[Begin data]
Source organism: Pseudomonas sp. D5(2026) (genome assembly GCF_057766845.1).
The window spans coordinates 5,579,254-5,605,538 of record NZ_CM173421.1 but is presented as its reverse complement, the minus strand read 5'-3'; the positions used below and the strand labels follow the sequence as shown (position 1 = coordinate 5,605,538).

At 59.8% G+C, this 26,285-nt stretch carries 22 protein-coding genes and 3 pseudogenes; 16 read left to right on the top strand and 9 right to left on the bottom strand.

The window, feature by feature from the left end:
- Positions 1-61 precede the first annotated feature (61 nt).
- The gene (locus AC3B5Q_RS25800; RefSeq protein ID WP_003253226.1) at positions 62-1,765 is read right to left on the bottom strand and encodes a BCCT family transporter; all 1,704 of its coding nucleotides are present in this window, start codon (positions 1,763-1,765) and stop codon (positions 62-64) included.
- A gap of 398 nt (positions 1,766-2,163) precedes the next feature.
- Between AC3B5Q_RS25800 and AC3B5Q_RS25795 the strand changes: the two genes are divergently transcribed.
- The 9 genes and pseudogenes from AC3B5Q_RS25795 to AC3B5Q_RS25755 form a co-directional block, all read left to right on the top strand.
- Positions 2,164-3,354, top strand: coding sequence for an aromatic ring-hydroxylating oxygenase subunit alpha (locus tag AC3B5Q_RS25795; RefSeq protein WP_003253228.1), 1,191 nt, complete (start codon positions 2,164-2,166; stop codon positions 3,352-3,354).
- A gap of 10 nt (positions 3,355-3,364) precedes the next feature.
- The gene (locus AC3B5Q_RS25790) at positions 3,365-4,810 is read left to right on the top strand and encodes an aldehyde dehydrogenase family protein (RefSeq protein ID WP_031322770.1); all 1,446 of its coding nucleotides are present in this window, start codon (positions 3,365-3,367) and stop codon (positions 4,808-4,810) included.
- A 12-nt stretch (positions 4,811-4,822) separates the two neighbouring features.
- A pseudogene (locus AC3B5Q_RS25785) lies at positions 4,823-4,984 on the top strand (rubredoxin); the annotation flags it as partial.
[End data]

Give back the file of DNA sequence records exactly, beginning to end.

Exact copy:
Source organism: Pseudomonas sp. D5(2026) (genome assembly GCF_057766845.1).
The window spans coordinates 5,579,254-5,605,538 of record NZ_CM173421.1 but is presented as its reverse complement, the minus strand read 5'-3'; the positions used below and the strand labels follow the sequence as shown (position 1 = coordinate 5,605,538).

At 59.8% G+C, this 26,285-nt stretch carries 22 protein-coding genes and 3 pseudogenes; 16 read left to right on the top strand and 9 right to left on the bottom strand.

The window, feature by feature from the left end:
- Positions 1-61 precede the first annotated feature (61 nt).
- The gene (locus AC3B5Q_RS25800; RefSeq protein ID WP_003253226.1) at positions 62-1,765 is read right to left on the bottom strand and encodes a BCCT family transporter; all 1,704 of its coding nucleotides are present in this window, start codon (positions 1,763-1,765) and stop codon (positions 62-64) included.
- A gap of 398 nt (positions 1,766-2,163) precedes the next feature.
- Between AC3B5Q_RS25800 and AC3B5Q_RS25795 the strand changes: the two genes are divergently transcribed.
- The 9 genes and pseudogenes from AC3B5Q_RS25795 to AC3B5Q_RS25755 form a co-directional block, all read left to right on the top strand.
- Positions 2,164-3,354, top strand: coding sequence for an aromatic ring-hydroxylating oxygenase subunit alpha (locus tag AC3B5Q_RS25795; RefSeq protein WP_003253228.1), 1,191 nt, complete (start codon positions 2,164-2,166; stop codon positions 3,352-3,354).
- A gap of 10 nt (positions 3,355-3,364) precedes the next feature.
- The gene (locus AC3B5Q_RS25790) at positions 3,365-4,810 is read left to right on the top strand and encodes an aldehyde dehydrogenase family protein (RefSeq protein ID WP_031322770.1); all 1,446 of its coding nucleotides are present in this window, start codon (positions 3,365-3,367) and stop codon (positions 4,808-4,810) included.
- A 12-nt stretch (positions 4,811-4,822) separates the two neighbouring features.
- A pseudogene (locus AC3B5Q_RS25785) lies at positions 4,823-4,984 on the top strand (rubredoxin); the annotation flags it as partial.